A friend explained: this is called “cat-walking.” It’s how Native Americans used to move through the forests, he elaborated, in contrast to white people, who crash though the brush in thick boots. The latter practice, he added, is called “cow-walking.”
Interestingly, while reading John Muir’s account of his first summer in the Sierras, I discovered that he had made a similar observation: “Indians walk softly and hurt the landscape hardly more than the birds and squirrels,” he wrote.
Henry David Thoreau noticed the same thing while traveling in Maine with a native Penobscot guide named Joe. The Indian proceeded through the woods “with a peculiar, elastic, noiseless, and stealthy tread,” Thoreau observed, impressed by how easily the guide moved over even the worst terrain. One day while scouting for moose, Thoreau watched as Joe landed their canoe on the shore to reconnoiter: “he stepped lightly and gracefully, stealing through the bushes with the least possible noise, in a way in which no white man does, — as it were, finding a place for his foot each time.”
Later on, Joe challenged Thoreau to a race along a rough path and set off running barefoot carrying the canoe above his head. “Rocks cut ‘em feet,” Joe admitted at the end, laughing, and added, “Oh, me love to play sometimes.”
Meanwhile, winter arrived, and my experiment went on pause. My feet could endure cold surfaces, even in the 20s, but snow left me howling in pain.
Eventually it was spring again. I ventured back to the local track, but to my dismay could barely complete a single circuit. Evidently my feet had lost much of their conditioning. Also, it seemed the track had gotten washed out in some places, with only a thin film of dirt left covering jagged concrete — an awful surface. I ventured onto paved roads, which were fine where smooth, but disheartening where the asphalt turned bumpy with embedded particulate. The exhilaration began to wane.
Somewhere around this time, I figured I’d try running barefoot at the local college quarter-mile track. The surface was a little gritty, which took some getting used to, and it could get quite hot under the midday summer sun. Nonetheless, distance quickly increased from 3 miles back to 10, and soon I was searching out high school tracks in every town where business travel happened to take me.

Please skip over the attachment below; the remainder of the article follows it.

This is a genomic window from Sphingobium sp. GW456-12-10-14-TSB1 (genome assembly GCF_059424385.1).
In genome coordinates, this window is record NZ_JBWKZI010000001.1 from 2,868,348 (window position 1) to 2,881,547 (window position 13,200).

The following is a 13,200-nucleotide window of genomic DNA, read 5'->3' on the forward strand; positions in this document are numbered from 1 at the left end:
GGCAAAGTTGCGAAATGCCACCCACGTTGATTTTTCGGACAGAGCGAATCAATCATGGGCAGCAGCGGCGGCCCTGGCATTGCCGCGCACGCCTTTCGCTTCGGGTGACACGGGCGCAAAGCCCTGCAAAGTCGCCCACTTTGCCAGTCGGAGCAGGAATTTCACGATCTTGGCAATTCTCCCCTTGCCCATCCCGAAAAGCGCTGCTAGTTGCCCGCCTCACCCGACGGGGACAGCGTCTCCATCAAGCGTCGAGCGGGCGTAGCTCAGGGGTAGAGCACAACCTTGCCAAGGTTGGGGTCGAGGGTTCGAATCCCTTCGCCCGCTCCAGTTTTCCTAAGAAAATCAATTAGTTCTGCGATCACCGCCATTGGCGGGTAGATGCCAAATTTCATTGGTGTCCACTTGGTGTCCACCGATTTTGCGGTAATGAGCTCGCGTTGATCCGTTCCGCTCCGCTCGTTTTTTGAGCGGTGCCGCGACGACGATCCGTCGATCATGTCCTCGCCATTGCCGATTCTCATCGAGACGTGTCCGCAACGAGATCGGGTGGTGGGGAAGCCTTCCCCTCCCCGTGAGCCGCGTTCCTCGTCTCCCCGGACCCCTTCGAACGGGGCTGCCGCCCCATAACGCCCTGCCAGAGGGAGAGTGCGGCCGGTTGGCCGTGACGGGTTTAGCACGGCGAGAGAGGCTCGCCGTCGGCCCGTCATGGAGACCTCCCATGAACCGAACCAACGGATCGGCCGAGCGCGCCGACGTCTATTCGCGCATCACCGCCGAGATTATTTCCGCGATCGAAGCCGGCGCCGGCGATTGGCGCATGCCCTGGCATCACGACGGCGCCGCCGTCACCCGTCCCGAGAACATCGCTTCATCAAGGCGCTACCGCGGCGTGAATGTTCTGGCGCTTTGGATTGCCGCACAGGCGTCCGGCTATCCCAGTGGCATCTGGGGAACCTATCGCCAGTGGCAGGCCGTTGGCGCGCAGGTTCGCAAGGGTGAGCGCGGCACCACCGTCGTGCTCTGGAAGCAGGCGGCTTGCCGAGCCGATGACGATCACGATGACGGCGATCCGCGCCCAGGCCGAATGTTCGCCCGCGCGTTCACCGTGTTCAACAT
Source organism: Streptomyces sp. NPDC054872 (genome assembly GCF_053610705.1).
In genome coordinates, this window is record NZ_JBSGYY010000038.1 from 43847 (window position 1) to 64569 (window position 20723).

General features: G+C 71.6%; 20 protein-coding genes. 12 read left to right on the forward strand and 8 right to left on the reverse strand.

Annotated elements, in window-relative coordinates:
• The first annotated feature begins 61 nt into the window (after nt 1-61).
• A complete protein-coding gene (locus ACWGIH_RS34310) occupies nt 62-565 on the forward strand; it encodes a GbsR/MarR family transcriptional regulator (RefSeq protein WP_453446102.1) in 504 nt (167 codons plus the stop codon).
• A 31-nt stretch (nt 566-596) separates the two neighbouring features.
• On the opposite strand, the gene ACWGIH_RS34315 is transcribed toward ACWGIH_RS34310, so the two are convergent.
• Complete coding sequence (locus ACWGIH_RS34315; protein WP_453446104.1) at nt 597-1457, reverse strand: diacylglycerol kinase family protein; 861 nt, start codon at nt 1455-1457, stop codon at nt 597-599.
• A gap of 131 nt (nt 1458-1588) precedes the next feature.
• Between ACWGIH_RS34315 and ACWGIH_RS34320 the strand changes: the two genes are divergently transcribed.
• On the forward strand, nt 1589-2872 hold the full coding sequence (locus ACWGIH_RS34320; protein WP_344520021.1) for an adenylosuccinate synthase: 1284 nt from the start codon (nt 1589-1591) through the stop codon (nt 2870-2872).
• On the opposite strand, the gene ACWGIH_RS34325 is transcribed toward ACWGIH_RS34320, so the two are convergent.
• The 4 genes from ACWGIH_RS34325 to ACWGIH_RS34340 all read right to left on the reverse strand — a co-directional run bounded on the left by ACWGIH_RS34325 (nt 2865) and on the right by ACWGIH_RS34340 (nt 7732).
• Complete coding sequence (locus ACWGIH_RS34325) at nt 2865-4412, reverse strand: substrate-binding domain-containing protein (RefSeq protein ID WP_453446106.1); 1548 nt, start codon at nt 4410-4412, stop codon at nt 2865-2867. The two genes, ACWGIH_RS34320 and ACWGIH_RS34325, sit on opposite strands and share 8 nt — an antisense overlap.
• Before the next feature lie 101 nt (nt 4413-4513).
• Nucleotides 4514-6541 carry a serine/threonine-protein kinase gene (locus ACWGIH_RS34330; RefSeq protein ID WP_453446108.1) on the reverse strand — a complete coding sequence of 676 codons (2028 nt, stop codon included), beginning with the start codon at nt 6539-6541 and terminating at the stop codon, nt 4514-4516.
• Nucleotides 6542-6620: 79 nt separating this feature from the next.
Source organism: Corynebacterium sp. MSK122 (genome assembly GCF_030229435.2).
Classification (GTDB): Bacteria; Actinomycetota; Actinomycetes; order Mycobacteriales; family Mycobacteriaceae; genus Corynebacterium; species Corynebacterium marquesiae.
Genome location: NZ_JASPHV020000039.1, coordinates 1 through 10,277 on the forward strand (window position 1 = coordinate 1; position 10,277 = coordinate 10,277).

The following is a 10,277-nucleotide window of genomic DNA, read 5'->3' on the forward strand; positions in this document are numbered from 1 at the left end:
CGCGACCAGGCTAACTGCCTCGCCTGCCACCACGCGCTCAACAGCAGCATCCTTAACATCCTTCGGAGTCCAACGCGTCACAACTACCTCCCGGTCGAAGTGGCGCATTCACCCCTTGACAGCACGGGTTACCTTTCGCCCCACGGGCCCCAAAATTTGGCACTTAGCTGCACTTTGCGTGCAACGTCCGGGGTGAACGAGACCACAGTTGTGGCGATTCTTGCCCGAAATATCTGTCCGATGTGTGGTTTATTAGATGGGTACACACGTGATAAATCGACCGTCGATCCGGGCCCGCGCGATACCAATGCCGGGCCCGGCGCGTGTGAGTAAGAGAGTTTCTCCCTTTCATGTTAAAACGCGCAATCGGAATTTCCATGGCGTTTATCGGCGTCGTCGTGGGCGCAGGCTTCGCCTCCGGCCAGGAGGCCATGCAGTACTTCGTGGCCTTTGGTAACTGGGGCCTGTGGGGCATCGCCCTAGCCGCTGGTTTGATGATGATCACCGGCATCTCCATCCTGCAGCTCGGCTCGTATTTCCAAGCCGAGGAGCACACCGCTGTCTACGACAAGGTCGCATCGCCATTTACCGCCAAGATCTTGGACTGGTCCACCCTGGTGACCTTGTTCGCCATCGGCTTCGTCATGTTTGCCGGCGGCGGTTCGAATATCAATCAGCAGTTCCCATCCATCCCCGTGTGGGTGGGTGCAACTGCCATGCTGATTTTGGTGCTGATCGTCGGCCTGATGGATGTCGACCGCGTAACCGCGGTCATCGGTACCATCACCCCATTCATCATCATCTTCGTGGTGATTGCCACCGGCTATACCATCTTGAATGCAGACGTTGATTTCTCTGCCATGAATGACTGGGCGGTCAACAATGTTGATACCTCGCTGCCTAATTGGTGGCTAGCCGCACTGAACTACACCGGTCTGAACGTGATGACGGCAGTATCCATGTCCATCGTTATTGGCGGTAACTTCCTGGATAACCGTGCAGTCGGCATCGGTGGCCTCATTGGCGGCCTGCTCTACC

I’ve spent a lot of time running high-intensity speed workouts at this track, but never while barefoot. The very idea was a little scary, since running hard meant a lot of friction for tender soles; I didn’t want to tear my feet to shreds. But maybe a small enough dose would toughen the skin, I reasoned, and help get me moving again on the washed-out dirt track and bumpy pavement.
The first drill was a series of 200-meter strides, and to my relief this short workout was completed without damage. Then it was on to 1/4 mile repeats and a few 1/2 mile intervals, at a pace that if not quite as quick as in shoes was still respectable — and remarkably, the feet held up. The sense of exhilaration returned. And my form continued to improve: posture straightened, core muscles were fully engaged, and my feet felt like springs. Running no longer felt like pounding, grinding, or laboring — except for heavy breathing and friction on the feet, it seemed almost effortless.
At the track one morning I found myself gradually speeding up and soon I was passing other runners who were much younger than I, and feeling a little smug about this — until a muscle in my calf began to spasm — at which point I cut the workout short and limped off the field. Shifting from midfoot strike to forefoot and then pushing the pace was evidently putting a lot of load on the calves. According to the training log, the last year has included four or five calf strains, not something I’d experienced before.
Now it’s winter again. I’ve been running steadily at the track, even as the temperatures have dropped into the 30s, but running fast on cold feet is teaching a new set of lessons. Experienced barefooters advise that “numb is dumb,” which is good advice: I ran a brisk ten miler at just above freezing and discovered afterwards that I’d incurred six or seven bad blisters and a couple of cuts. I’d just learned that it doesn’t pay to be bold when the weather’s cold. Three weeks and a box of band-aids later, another ten-miler gave me a fresh blister. I buckled on a pair of sandals, ran ten miles the next day, and found afterwards that the straps had rubbed a sore in the skin. A few more bandages went on plus some anti-bacterial cream. Today it’s 51 F and raining, and I’m trying to figure out how to approach the afternoon’s run.
Barefoot running’s been an interesting experiment for me. It was based on the calculated bet that more natural form would prolong my useful running life. What a surprise to discover light-footedness and exhilaration and a more direct connection with nature — in short, a whole new dimension to running and life.